fact,/Her brother’s ghost his paved bed would break,/And take her hence
in horror.”) In Shakespearean comedy, of course, all’s well that ends
well. Revenge gives way to forgiveness or repentance, and characters who
might have died in self-deception or guilt are given a second chance. As
for Isabella, she too gains insight and sensitivity as a consequence of
her trials, and at the conclusion of the play she finds herself the
recipient of a marriage proposal from her previously disguised
counselor, the Duke. Whether she accepts it, and if so how, has become
one of the chief “problems” to be solved by directors and actors in
modern productions.

The Empowerment of Women in Shakespearean Comedy Based on: Richard Laws
Dutiful Daughters, Willful Nieces: The Empowerment of Women in
Shakespearean Comedy Washington University Press 2000 p.45-50

In Shakespeare’s comedies, many – possibly even most – of the female
characters are portrayed as being manipulated, if not controlled
outright, by the men in their lives: fathers, uncles, suitors, husbands.
And yet, there are women inhabiting Shakespeare’s comedic world who seem
to enjoy a greater degree of autonomy and personal power than one would
expect in a patriarchal society. Superficially, therefore, Shakespeare’s
comedies appear to send mixed signals regarding the notion of female
empowerment. Some women are strong and independent, others are
completely submissive, and the behavior of either seems to be influenced
more by theme or plot than by any qualities within the characters

A closer look, though, should make it evident that this is not the case;
as in many of Shakespeare’s plays, appearances can be deceiving. In some
cases, the exterior behavior is a deliberate faзade to mask the
character’s real feelings; in others, it is an acculturated veneer that
is burned away as a result of the play’s events. Despite their outward
appearances, though, most of these comedic women belong to one of two
opposing archetypes. An examination of these archetypes allows the
reader to see past such deceptions to the real personality beneath.

The “Daughter” and “Niece” Archetypes

Within Shakespeare’s comedies, many of the female characters are
portrayed as submissive and easily controlled. Like dutiful daughters,
these women submit to patriarchal repression with little complaint.

Perhaps the best example of a “daughter” character in Shakespearean
comedy is the role of Hero in Much Ado About Nothing. Hero is completely
under the control of her father Leonato, especially with regard to
courtship. When, in Act Two, Leonato believes that Don Pedro may seek
Hero’s hand in marriage, he orders Hero to welcome the prince’s advances
despite the difference in their ages:

“Daughter, remember what I told you.

If the Prince do solicit you in that kind,

you know your answer” (II.i.61-3).

Thus we see that Leonato controls not only Hero’s actions, but even her
words as well.

In fact, Hero is so thoroughly repressed by the male-dominated society
in which she lives that she submits not only to her father’s will, but
to that of nearly every other man in the play. She is easily wooed and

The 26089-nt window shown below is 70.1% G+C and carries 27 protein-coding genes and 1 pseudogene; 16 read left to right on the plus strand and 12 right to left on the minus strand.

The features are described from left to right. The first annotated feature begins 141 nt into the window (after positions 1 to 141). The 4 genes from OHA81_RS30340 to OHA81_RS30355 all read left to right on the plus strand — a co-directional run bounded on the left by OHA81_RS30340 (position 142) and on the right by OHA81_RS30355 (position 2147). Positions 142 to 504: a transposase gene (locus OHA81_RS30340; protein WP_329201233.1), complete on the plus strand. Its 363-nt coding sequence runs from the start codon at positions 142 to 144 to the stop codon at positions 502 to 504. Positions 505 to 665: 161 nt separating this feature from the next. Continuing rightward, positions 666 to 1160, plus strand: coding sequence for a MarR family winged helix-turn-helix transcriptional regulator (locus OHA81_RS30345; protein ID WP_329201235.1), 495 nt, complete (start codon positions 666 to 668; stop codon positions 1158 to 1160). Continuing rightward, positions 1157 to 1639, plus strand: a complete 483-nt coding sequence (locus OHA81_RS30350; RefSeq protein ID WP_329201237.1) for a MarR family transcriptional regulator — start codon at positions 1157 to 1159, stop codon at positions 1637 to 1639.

won by Don Pedro posing as Claudio (II.i.80-93). She is just as easily
undone in a single speech when Claudio pronounces her an adulteress
(IV.i.30-41). Even Don John, through his nefarious schemes, is able to
manipulate Hero, very nearly to her death. Despite the influence of the
more liberated Beatrice in her life, Hero shows no sign of acting under
her own volition anywhere in the play.

Unlike Hero, however, other female characters in Shakespeare’s comedies
do not submit easily to the will of a patriarchal character, or indeed,
that of any man. Just as Much Ado About Nothing presents us, in Hero,
with the very model of a dutiful “daughter” character, so it delineates
the archetypical “niece” character, the quick-witted Beatrice. The
“merry war” (I.i.58) she wages with Benedick may showcase her character
to best advantage, but it is clear from the first scene of the play that
Beatrice does not easily submit to the commands or beliefs of any man.

In fact, it often seems that Beatrice would liberate her cousin Hero
from patriarchal repression as well. While virtually every main
character in the play is conspiring to arrange Hero’s marriage, Beatrice
counsels Hero to follow her own desires, despite contemporary custom:

[I]t is my cousin’s duty to make curtsy and say, “Father, as it please
you.” But yet for all that, cousin, let him be a handsome fellow, or
else make another curtsy and say, “Father, as it please me”

Beatrice’s willfulness continues even through the final scene of the
play. Despite her earlier vows to requite Benedick’s love
(III.i.109-16), when he at last proposes, she makes sure to emphasize
that they are to be married only because she agrees, not because he
wills it (V.iv.72-95).

The “Daughter”/“Niece” Binary in The Taming of the Shrew

Although Kate is (literally speaking) a daughter to the patriarchal
figure Baptista, she seldom submits to her father’s authority, in
matters of behavior or of courtship. She therefore fits better with the
willful “niece” characters than she does with the obedient “daughter”
types; the archetype is informed by the behavioral, not familial,
relationship. It is Kate’s disobedience – her “niece” behavior – that
provides the impetus for the play’s action.

By contrast, Kate’s sister Bianca is presented as a “daughter” character
throughout most of the play:

“[W]hat you will command me will I do

So well I know my duty” (II.i.6-7).

Even the play’s minimal stage directions emphasize Bianca’s submissive